Timeframe: 1 day

Bone broth offers a zero-waste approach to deep nourishment from food scraps.


  • bones from red meat (beef, pork, venison)
  • washed vegetable scraps (onion, celery, carrots, leafy green stalks)
  • 2 tbsp vinegar, kombucha, whey, or lemon juice
  • optional: bones from poultry, bay leaves, peppercorns, or other aromatics


  • roasting pan
  • spoon
  • tongs
  • spoon
  • large pots
  • colander
  • mason jars

Bone broth


  1. Preheat oven to 450°F.
  2. Arrange red meat bones in a roasting pan and roast for 10-15 minutes.
  3. Remove bones from oven and spoon melted fat and marrow upon them; rearrange bones.
  4. Roast for another 30 minutes, rearranging bones once or twice more for even cooking.
  5. Remove from oven and place bones in a large stock pot. Cover with water and add vinegar. Let rest for an hour for acid to draw minerals from bones.
  6. Pour remaining fat from roasting pan into a jar for use in cooking or blending into cultured butter to make marrow butter.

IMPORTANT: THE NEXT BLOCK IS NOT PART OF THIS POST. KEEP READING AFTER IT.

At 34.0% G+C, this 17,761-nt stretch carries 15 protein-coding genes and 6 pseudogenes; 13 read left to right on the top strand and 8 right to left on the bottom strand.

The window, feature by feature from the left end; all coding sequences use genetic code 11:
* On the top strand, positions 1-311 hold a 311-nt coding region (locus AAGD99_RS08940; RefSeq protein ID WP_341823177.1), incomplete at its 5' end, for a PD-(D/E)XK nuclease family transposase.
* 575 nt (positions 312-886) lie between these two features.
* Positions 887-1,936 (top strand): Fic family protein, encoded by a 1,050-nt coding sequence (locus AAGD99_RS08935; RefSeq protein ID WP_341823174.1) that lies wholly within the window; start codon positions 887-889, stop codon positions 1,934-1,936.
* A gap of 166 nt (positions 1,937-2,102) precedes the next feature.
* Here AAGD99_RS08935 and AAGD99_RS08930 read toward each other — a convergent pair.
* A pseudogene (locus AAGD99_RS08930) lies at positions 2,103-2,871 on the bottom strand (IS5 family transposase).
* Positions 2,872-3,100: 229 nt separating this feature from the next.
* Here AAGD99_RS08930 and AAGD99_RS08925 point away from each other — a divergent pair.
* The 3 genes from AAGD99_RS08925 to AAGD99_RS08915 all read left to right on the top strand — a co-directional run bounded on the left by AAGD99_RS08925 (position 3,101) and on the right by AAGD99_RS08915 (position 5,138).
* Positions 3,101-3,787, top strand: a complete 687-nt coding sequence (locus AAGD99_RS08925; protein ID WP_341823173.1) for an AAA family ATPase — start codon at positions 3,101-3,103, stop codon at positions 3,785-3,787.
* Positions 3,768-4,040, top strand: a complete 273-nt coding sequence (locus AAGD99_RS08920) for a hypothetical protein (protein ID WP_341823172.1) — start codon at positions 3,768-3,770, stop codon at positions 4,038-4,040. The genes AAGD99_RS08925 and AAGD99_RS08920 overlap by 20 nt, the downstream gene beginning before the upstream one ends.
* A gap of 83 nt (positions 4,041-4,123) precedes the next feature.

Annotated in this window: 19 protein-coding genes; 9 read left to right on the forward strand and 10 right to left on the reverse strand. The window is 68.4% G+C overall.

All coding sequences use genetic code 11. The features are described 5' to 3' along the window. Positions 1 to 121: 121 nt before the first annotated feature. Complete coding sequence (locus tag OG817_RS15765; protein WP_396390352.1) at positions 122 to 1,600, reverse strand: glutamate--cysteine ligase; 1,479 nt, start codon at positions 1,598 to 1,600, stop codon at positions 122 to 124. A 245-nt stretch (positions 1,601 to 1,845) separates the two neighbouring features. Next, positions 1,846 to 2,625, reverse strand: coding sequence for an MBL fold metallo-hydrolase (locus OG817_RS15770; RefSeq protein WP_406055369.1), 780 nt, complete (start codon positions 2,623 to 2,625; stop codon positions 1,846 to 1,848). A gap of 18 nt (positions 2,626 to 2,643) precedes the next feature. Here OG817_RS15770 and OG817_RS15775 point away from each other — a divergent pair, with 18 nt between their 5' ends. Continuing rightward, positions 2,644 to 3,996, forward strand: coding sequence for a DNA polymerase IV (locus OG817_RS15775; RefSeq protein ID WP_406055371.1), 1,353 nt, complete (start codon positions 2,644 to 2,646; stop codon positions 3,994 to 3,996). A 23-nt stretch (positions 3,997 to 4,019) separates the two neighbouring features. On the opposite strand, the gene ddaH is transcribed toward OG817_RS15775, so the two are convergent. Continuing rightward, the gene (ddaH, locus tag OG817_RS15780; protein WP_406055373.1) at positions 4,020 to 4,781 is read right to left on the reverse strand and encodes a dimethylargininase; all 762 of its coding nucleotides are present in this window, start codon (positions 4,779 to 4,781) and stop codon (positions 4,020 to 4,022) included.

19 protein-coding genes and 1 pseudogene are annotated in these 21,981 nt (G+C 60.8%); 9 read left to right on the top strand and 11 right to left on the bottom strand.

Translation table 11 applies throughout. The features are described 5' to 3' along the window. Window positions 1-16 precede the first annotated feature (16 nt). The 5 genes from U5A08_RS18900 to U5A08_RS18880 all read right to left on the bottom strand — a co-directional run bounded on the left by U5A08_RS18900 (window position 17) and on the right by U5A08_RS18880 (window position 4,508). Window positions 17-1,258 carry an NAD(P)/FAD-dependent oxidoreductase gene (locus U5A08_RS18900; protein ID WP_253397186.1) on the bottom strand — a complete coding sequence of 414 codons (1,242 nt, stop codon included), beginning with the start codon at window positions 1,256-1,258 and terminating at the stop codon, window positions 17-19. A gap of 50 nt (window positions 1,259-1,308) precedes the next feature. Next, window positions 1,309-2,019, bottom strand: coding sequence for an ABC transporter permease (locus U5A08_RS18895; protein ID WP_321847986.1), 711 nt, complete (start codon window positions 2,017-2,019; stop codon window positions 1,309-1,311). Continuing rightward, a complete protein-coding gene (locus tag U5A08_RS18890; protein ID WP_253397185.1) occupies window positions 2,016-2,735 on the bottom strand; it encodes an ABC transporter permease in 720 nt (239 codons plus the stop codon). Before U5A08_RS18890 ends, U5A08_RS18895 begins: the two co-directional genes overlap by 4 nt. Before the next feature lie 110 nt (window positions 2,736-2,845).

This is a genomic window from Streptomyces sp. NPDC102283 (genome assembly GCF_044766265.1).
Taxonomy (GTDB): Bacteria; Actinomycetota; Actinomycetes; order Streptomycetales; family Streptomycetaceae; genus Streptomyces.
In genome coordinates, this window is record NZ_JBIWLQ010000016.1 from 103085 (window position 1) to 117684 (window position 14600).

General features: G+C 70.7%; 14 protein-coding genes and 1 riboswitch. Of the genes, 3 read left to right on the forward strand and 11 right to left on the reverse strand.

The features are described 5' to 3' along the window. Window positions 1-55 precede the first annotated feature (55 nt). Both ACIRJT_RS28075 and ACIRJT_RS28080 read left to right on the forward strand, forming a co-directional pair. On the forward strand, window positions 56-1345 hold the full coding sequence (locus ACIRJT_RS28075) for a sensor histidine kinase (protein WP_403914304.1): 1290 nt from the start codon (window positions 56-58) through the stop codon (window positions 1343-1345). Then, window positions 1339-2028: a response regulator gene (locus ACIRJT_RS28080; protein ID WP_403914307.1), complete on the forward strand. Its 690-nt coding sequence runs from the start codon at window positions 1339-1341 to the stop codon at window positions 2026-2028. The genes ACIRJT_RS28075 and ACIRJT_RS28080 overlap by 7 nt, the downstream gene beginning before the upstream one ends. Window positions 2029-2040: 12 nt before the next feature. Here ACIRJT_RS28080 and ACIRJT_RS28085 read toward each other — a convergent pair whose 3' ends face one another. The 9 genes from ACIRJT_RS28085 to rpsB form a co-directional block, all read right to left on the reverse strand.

7. Add saved vegetable scraps, poultry bones and spices to stock pot; cover and bring to a boil.
  8. Once boiling, reduce heat to simmer; skim and discard any foam from the surface.
  9. Cover and simmer for 12 or more hours.
  10. Turn off heat and strain broth into mason jars for storage.

    The broth is extremely nutrient dense and will degrade if left at room temperature.

  11. Cool broth rapidly by placing the capped jars in an ice bath in the sink, or simply refrigerate.
  12. Pick extra meat off of stock bones to enjoy. Compost the remaining bones or feed to backyard chickens.
  13. When using each jar of broth, scrape off the fat layer from the top of the jar, and reserve for use as a cooking fat.

    Use broth within two weeks. Alternatively, pour cooled broth into ice cube trays and freeze for long term use.

Bone broth

Bone broth is a nutrient-dense staple that can be enjoyed as a beverage or used as a base in a variety of recipes.